The Leader pp 21-39 | Cite as

The Heroic Period in Psychohistory

  • Charles B. Strozier
  • Daniel Offer


Most fields have their time of great beginnings when “classics” are produced and bold ventures are made into the unknown areas of investigation that were perhaps once glimpsed but never fully explored. Freud, for example, always said that the poets had long intuitively understood his ideas, which he simply made available in scientific terms for the average mortal. Works that evolve from heroic periods appear glorious at the time and only later tarnish somewhat. Thus the first English novels of the eighteenth century interest professors of literature more than they do the average reader, and Max Weber requires patient determination on the part of the contemporary student of sociology. There are some nice exceptions to this general rule—Plato surely reads better than any modern philospher—but the rule still holds. Furthermore, classic periods characteristically generate obsession over method as the new search proceeds. There is no single treasure on a lost island, the existence of which can be keyed on a simple map; the islands in a sense themselves must be created in a whole new world of cartography.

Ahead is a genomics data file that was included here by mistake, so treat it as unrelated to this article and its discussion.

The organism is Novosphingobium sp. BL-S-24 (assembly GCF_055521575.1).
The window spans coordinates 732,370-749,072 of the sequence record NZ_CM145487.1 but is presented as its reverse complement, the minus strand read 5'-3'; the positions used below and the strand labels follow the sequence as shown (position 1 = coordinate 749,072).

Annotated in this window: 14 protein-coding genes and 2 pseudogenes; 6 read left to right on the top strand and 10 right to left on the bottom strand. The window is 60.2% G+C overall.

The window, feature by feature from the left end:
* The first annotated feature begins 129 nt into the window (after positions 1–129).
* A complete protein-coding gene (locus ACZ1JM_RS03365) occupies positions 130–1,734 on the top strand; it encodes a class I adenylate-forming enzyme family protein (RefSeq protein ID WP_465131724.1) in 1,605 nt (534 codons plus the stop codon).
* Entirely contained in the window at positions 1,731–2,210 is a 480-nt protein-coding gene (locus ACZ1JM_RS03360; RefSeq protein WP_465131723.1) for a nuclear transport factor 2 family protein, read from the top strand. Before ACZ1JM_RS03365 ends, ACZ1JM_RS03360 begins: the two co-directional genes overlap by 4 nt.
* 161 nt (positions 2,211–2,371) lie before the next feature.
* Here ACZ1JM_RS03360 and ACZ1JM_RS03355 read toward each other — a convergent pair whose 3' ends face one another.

Psychoanalytic Theory Father Figure Oedipal Complex Henry VIII Psychoanalytic Study 
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Copyright information

© Springer Science+Business Media New York 1985

Authors and Affiliations

  • Charles B. Strozier
  • Daniel Offer

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